Monday, October 13, 2008

Market Breathes a Bit With Federal Reserve Expected to Announce Plan on Tuesday

Sources: Financial Times, US Prepares $250bn Banks Push; Wall Street Journal, US To Buy Stakes in Nation’s Largest Banks

After a very turbulent, stressful week for investors, traders, and anyone who watched the numbers, global markets started the week off strong on Monday, with the Dow Jones closing up more than 900 points—its biggest point gain in a single day ever. The stocks rose in anticipation of the Federal Reserve’s announcement of the first phase of its bailout plan on Tuesday. The main goal of the plan is to attract private capital, so each component of the plan is aimed to make financial institutions, especially those important to the system, want to participate.

The major component of the plan is the Fed’s use of $250 billion (of the $700 earmarked in the bailout plan) to purchase equity investment in a handful of the U.S.’s largest financial institutions and several small ones. Preferred stock shares usually do not come with voting rights and will carry a 5% annual dividend that will rise to 9% after five years.

The Federal Reserve will also reverse its policy opposing sovereign guarantees for funding, which have become popular in Europe. Sovereign guarantees, which what make risky debt “senior unsecured debt”—meaning those securities have repayment priority ahead of all others in the event of default, are aimed at reducing the fear that underlies banks refusing to lend to each other, even short-term. Under the U.S. plan, the Federal Deposit Insurance Corporation (FDIC) will provide the guarantees. Canada and Japan are expected to follow suit. The FDIC will also temporarily offer through 2009 unlimited deposit insurance for non-interest bearing bank accounts, typically used by small businesses. An extension to the $250,000 limit agreed on by lawmakers last week, the unlimited insurance will be voluntary for banks.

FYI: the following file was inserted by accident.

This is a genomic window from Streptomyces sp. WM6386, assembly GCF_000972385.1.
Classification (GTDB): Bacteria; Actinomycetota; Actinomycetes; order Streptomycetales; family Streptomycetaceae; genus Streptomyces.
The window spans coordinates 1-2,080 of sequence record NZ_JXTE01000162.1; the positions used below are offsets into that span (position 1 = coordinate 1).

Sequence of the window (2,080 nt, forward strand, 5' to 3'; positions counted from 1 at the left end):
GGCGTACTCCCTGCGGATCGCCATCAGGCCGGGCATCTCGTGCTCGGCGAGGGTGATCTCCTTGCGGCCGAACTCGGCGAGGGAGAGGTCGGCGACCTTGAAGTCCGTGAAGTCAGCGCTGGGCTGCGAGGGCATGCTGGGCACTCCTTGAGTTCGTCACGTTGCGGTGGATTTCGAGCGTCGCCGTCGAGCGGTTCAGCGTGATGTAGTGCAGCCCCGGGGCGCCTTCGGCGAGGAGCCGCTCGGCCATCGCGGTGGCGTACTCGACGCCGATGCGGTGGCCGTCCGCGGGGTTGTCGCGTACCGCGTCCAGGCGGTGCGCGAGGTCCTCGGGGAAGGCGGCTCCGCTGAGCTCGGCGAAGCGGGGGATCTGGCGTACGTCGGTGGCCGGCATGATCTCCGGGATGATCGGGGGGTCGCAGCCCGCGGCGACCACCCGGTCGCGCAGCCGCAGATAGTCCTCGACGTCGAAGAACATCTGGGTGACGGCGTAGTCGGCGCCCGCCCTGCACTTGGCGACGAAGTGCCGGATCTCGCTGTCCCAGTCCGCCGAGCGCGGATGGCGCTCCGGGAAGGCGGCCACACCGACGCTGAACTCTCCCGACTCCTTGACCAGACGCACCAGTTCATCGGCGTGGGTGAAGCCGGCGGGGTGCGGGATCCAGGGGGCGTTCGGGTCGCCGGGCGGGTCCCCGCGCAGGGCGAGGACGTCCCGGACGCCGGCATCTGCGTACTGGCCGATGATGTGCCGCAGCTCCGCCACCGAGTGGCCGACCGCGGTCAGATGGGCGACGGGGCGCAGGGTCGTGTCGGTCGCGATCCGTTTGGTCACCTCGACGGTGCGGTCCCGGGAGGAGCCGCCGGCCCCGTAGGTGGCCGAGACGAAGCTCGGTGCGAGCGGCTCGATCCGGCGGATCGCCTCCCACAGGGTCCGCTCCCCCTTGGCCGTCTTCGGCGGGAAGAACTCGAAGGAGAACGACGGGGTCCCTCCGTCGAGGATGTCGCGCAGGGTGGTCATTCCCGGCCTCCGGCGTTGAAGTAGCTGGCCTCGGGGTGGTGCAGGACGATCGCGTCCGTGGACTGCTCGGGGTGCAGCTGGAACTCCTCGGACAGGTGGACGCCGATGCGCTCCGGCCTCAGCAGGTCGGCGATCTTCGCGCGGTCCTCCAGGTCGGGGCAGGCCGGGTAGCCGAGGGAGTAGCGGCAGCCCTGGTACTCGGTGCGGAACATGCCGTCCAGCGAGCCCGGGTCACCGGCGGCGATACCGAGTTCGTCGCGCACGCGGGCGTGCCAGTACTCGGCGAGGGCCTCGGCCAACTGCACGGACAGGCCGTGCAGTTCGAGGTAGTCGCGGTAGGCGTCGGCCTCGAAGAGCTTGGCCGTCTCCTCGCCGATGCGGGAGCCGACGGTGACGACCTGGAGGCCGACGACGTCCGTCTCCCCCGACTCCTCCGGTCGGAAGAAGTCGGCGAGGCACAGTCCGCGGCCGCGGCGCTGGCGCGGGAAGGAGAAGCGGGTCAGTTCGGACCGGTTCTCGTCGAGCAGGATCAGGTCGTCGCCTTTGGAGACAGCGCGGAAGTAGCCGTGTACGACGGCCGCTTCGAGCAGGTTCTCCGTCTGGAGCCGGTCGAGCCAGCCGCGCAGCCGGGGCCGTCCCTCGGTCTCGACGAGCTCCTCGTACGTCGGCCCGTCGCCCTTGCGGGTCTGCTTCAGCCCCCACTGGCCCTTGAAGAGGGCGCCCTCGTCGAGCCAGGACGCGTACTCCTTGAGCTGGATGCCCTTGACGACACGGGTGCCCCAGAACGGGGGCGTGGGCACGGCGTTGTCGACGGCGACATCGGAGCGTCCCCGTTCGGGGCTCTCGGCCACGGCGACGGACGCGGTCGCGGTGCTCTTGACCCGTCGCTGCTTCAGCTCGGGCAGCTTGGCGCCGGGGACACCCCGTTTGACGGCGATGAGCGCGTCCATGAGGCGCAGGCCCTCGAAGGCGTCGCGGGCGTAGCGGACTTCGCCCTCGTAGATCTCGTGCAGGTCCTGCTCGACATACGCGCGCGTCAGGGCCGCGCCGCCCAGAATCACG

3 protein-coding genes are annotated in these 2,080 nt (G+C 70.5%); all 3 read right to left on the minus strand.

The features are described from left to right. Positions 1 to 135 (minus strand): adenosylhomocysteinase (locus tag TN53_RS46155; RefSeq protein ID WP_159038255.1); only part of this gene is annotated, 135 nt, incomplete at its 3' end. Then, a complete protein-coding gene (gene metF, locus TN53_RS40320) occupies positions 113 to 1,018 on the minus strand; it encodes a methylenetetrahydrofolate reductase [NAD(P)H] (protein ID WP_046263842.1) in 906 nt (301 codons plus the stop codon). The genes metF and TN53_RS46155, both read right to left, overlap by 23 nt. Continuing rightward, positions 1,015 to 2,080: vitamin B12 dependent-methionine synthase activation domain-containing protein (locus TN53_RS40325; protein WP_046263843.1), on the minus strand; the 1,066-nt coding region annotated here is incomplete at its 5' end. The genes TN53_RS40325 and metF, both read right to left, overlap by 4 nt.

Parts of the anticipated plan give the FDIC a significant amount of broad power, which it has traditionally assumed during financial crises. The FDIC gets its expanded powers from a clause in federal banking laws that allows the FDIC to take extreme steps to prevent shocks in the economy, called the “Systemic Risk” clause.

The U.S. plan comes as part of a global effort by world leaders to intervene in markets enough to restore order and confidence. The United Kingdom, Germany, France, Austria, the Netherlands, Spain, Italy, Portugal, and Norway have all announced plans to commit funds for guarantees and capital.

Questions for Discussion:
1) IMF managing director Dominique Strauss-Kahn said, “The peak of the crisis is behind us.” Do you agree?
2) Again, do you think the plan will work? Does the plan have more of a “fighting chance” now that the rest of the world has been drawn into the crisis?

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